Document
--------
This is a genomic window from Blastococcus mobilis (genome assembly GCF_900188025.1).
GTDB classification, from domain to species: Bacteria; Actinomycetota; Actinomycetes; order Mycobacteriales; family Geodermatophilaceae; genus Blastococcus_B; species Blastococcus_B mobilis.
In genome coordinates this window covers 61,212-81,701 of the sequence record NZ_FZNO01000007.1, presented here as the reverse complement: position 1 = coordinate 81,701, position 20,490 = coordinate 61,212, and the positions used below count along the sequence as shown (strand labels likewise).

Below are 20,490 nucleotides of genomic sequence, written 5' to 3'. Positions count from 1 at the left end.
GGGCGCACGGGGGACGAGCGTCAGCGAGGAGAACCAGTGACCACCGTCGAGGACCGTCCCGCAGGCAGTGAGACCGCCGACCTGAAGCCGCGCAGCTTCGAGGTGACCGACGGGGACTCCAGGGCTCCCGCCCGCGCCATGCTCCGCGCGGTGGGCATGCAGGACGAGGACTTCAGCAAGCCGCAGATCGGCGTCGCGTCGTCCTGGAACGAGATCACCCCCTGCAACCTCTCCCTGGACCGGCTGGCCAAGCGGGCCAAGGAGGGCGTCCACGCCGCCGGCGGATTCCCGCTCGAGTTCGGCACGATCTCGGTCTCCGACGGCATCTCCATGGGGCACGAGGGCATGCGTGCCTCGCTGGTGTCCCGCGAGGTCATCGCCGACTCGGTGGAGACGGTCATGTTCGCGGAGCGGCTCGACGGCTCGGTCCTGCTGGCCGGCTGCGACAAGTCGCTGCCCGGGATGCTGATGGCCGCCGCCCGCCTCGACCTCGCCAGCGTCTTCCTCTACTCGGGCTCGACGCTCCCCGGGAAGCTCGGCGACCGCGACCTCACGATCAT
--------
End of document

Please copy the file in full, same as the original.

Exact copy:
This is a genomic window from Blastococcus mobilis (genome assembly GCF_900188025.1).
GTDB classification, from domain to species: Bacteria; Actinomycetota; Actinomycetes; order Mycobacteriales; family Geodermatophilaceae; genus Blastococcus_B; species Blastococcus_B mobilis.
In genome coordinates this window covers 61,212-81,701 of the sequence record NZ_FZNO01000007.1, presented here as the reverse complement: position 1 = coordinate 81,701, position 20,490 = coordinate 61,212, and the positions used below count along the sequence as shown (strand labels likewise).

Below are 20,490 nucleotides of genomic sequence, written 5' to 3'. Positions count from 1 at the left end.
GGGCGCACGGGGGACGAGCGTCAGCGAGGAGAACCAGTGACCACCGTCGAGGACCGTCCCGCAGGCAGTGAGACCGCCGACCTGAAGCCGCGCAGCTTCGAGGTGACCGACGGGGACTCCAGGGCTCCCGCCCGCGCCATGCTCCGCGCGGTGGGCATGCAGGACGAGGACTTCAGCAAGCCGCAGATCGGCGTCGCGTCGTCCTGGAACGAGATCACCCCCTGCAACCTCTCCCTGGACCGGCTGGCCAAGCGGGCCAAGGAGGGCGTCCACGCCGCCGGCGGATTCCCGCTCGAGTTCGGCACGATCTCGGTCTCCGACGGCATCTCCATGGGGCACGAGGGCATGCGTGCCTCGCTGGTGTCCCGCGAGGTCATCGCCGACTCGGTGGAGACGGTCATGTTCGCGGAGCGGCTCGACGGCTCGGTCCTGCTGGCCGGCTGCGACAAGTCGCTGCCCGGGATGCTGATGGCCGCCGCCCGCCTCGACCTCGCCAGCGTCTTCCTCTACTCGGGCTCGACGCTCCCCGGGAAGCTCGGCGACCGCGACCTCACGATCAT